Bring back the Cancel button

06Sep11

As I was pricing out different flight options for an upcoming trip, I wanted to see how much extra it would be for a so-called premium economy seat on a particular airline. So I signed in to the airline website, chose the appropriate flight, and continued with the process until it finally let me select a seat and see the total cost. The price and scheduling options weren’t that great, so I decided not to purchase the ticket and began looking for the Cancel button. It was nowhere to be found, so I had no choice but to click some sort of Home link to abandon the purchasing process.

As far as I know, there’s no way I could have bought that ticket. I never clicked any button to confirm the purchase, and I never entered any credit card info or selected a card already on file. But it still felt awkward to just leave the purchasing process without clicking a Cancel button and seeing a confirmation that I had indeed abandoned the transaction.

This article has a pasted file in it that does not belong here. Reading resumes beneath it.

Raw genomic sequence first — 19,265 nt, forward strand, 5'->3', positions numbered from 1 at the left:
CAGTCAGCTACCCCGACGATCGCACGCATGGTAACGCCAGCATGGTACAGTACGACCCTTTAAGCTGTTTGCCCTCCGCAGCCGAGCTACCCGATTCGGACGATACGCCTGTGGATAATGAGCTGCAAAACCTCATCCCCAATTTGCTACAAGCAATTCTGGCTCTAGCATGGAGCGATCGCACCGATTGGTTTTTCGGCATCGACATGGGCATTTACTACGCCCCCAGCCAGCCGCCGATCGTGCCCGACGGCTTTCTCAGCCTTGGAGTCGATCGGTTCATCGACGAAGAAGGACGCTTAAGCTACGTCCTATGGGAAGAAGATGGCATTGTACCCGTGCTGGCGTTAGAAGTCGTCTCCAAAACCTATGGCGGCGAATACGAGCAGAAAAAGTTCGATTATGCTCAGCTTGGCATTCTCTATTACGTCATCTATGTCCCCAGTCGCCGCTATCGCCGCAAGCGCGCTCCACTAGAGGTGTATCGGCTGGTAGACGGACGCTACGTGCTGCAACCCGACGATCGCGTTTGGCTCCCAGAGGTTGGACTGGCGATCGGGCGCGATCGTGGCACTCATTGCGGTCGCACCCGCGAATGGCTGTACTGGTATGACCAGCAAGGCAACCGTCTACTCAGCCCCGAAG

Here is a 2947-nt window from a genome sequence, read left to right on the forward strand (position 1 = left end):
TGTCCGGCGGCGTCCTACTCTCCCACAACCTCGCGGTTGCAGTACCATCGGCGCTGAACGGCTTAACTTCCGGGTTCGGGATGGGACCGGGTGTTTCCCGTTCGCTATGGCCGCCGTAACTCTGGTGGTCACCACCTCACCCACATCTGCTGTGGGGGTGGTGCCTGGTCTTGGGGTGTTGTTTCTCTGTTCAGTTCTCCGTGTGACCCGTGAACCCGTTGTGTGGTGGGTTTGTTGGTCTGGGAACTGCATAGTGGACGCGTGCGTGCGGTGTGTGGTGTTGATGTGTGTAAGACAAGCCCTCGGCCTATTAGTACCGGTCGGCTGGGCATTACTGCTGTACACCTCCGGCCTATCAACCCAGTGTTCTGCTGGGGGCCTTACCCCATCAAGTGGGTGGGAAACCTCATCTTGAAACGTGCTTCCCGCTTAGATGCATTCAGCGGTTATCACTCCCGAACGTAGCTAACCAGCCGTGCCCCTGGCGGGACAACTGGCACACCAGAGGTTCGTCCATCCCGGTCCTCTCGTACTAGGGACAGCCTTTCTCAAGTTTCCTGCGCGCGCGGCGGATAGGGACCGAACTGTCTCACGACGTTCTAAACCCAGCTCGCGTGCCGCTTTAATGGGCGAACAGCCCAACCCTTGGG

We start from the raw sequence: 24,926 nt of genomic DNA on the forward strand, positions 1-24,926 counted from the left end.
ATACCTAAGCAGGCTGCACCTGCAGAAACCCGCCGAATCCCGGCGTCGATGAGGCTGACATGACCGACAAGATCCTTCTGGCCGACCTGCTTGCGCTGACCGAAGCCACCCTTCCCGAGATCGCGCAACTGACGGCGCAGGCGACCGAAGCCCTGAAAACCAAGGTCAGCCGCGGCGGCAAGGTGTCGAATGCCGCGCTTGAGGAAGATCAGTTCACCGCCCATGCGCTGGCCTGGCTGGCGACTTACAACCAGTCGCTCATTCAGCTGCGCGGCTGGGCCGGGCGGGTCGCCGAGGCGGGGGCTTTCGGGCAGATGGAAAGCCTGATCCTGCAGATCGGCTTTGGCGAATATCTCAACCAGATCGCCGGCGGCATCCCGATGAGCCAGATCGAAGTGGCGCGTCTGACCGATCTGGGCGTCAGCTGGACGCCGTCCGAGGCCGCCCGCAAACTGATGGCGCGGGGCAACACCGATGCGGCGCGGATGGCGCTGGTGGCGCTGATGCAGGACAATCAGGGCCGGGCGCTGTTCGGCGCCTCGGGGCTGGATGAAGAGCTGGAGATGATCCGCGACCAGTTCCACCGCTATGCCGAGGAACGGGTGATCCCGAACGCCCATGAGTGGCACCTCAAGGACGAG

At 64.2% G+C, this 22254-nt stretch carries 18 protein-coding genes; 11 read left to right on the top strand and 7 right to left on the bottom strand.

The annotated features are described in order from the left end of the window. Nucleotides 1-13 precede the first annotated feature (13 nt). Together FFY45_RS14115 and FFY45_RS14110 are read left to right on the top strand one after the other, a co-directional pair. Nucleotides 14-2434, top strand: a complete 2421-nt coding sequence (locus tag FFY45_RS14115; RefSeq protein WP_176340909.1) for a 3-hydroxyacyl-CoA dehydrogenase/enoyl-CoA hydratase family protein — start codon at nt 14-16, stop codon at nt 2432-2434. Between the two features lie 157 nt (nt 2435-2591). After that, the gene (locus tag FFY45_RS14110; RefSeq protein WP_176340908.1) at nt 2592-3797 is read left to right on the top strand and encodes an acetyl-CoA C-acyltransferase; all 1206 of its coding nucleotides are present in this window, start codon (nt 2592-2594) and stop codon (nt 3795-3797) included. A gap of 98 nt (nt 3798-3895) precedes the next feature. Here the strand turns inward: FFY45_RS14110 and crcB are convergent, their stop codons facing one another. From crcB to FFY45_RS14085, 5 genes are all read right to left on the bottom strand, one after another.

From what I’ve seen, many transactional websites have removed the Cancel button from their checkout process. Presumably, this eliminates the chance that people will click it accidentally and reduces overall shopping cart abandonment rates. However, I believe the Cancel button still serves an important purpose on sites that specialize in high dollar value transactions, like airline booking sites and online retailers who sell expensive items.

By including a Cancel button in the checkout process, you give customers a way to freely browse your site and experiment with different purchasing options — without the fear that they’ll accidentally buy something that they didn’t intend to purchase. If you’re concerned that people will click it by mistake, just make it smaller and more subtle than the affirmative buttons like Continue or Place Order. Regardless of the specific form it takes, providing a Cancel button during the checkout process for high dollar value transactions will increase the shopper’s confidence and reduce anxiety. Ultimately, this should lead to higher conversion rates and fewer frantic calls from customers asking whether or not they actually placed an order.



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